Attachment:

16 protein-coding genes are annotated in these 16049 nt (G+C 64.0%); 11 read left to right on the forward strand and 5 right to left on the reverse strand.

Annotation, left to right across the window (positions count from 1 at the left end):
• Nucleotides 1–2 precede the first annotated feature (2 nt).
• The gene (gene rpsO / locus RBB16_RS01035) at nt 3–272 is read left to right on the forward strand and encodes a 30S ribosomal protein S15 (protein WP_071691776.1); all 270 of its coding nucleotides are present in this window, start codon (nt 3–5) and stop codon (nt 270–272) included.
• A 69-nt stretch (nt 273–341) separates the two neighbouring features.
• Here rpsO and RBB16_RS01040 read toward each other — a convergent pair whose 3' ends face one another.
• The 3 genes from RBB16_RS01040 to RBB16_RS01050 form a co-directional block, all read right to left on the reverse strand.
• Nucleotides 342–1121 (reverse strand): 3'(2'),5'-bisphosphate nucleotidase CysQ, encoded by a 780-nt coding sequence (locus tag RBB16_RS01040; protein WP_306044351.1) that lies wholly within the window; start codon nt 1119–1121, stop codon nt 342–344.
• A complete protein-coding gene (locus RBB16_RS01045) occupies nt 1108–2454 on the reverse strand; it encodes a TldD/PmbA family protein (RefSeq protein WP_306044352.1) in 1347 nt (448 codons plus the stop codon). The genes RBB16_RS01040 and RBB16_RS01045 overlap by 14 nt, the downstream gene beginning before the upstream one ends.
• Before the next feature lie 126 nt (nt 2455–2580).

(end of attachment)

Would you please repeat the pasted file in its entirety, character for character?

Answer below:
16 protein-coding genes are annotated in these 16049 nt (G+C 64.0%); 11 read left to right on the forward strand and 5 right to left on the reverse strand.

Annotation, left to right across the window (positions count from 1 at the left end):
• Nucleotides 1–2 precede the first annotated feature (2 nt).
• The gene (gene rpsO / locus RBB16_RS01035) at nt 3–272 is read left to right on the forward strand and encodes a 30S ribosomal protein S15 (protein WP_071691776.1); all 270 of its coding nucleotides are present in this window, start codon (nt 3–5) and stop codon (nt 270–272) included.
• A 69-nt stretch (nt 273–341) separates the two neighbouring features.
• Here rpsO and RBB16_RS01040 read toward each other — a convergent pair whose 3' ends face one another.
• The 3 genes from RBB16_RS01040 to RBB16_RS01050 form a co-directional block, all read right to left on the reverse strand.
• Nucleotides 342–1121 (reverse strand): 3'(2'),5'-bisphosphate nucleotidase CysQ, encoded by a 780-nt coding sequence (locus tag RBB16_RS01040; protein WP_306044351.1) that lies wholly within the window; start codon nt 1119–1121, stop codon nt 342–344.
• A complete protein-coding gene (locus RBB16_RS01045) occupies nt 1108–2454 on the reverse strand; it encodes a TldD/PmbA family protein (RefSeq protein WP_306044352.1) in 1347 nt (448 codons plus the stop codon). The genes RBB16_RS01040 and RBB16_RS01045 overlap by 14 nt, the downstream gene beginning before the upstream one ends.
• Before the next feature lie 126 nt (nt 2455–2580).